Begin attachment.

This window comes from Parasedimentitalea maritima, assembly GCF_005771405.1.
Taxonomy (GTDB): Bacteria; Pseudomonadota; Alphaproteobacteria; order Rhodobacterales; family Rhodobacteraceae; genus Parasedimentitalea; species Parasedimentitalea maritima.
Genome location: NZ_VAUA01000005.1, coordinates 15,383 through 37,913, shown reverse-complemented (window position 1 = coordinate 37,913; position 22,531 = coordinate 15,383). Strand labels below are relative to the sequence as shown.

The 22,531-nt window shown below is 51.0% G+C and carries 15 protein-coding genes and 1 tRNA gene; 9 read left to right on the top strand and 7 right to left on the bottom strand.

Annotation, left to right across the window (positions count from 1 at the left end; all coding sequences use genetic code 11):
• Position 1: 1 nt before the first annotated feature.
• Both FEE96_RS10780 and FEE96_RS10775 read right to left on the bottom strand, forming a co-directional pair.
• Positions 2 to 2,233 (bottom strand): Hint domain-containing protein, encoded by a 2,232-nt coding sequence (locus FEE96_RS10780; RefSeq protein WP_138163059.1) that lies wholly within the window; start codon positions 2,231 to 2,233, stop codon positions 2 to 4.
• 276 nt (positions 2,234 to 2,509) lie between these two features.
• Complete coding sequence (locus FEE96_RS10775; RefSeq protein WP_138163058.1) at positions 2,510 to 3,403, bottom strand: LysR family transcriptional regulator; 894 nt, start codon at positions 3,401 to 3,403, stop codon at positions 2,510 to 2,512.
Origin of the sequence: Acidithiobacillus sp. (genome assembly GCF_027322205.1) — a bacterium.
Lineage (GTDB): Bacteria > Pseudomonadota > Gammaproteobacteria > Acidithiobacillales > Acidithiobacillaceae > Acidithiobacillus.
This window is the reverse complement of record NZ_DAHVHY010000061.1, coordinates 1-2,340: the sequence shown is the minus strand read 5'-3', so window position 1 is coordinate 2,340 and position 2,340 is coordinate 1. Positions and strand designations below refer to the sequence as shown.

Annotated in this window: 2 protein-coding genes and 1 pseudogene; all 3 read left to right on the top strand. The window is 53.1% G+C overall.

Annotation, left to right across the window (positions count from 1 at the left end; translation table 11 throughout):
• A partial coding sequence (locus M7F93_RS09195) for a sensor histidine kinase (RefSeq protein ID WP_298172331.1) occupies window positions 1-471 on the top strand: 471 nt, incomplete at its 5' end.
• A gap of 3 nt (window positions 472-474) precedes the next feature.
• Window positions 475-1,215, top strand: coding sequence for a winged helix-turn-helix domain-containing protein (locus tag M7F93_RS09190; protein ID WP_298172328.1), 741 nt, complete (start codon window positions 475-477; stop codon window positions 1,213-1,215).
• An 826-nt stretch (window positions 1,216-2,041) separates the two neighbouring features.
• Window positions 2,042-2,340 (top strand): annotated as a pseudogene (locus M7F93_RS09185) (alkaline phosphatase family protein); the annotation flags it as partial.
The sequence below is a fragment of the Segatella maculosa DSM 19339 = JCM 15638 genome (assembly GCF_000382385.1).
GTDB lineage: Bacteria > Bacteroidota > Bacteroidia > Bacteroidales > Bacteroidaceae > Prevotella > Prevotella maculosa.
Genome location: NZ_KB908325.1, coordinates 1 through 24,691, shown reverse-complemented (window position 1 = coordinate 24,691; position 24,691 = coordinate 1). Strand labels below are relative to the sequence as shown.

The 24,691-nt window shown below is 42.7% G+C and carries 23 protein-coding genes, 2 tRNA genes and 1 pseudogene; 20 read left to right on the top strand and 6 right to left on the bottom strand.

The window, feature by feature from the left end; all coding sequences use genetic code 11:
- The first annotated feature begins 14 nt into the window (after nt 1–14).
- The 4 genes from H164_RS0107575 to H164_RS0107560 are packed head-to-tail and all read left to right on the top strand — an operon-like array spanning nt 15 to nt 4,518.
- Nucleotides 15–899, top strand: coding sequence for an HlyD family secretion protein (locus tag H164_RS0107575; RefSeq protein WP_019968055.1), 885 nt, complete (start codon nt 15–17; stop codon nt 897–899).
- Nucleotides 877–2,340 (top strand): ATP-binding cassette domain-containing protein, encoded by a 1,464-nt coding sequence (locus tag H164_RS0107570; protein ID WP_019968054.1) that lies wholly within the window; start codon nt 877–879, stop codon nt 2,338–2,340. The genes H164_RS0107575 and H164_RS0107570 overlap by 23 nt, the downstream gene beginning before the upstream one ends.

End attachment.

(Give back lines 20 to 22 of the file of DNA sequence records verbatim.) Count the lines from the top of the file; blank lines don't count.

• Window positions 2,042-2,340 (top strand): annotated as a pseudogene (locus M7F93_RS09185) (alkaline phosphatase family protein); the annotation flags it as partial.
The sequence below is a fragment of the Segatella maculosa DSM 19339 = JCM 15638 genome (assembly GCF_000382385.1).
GTDB lineage: Bacteria > Bacteroidota > Bacteroidia > Bacteroidales > Bacteroidaceae > Prevotella > Prevotella maculosa.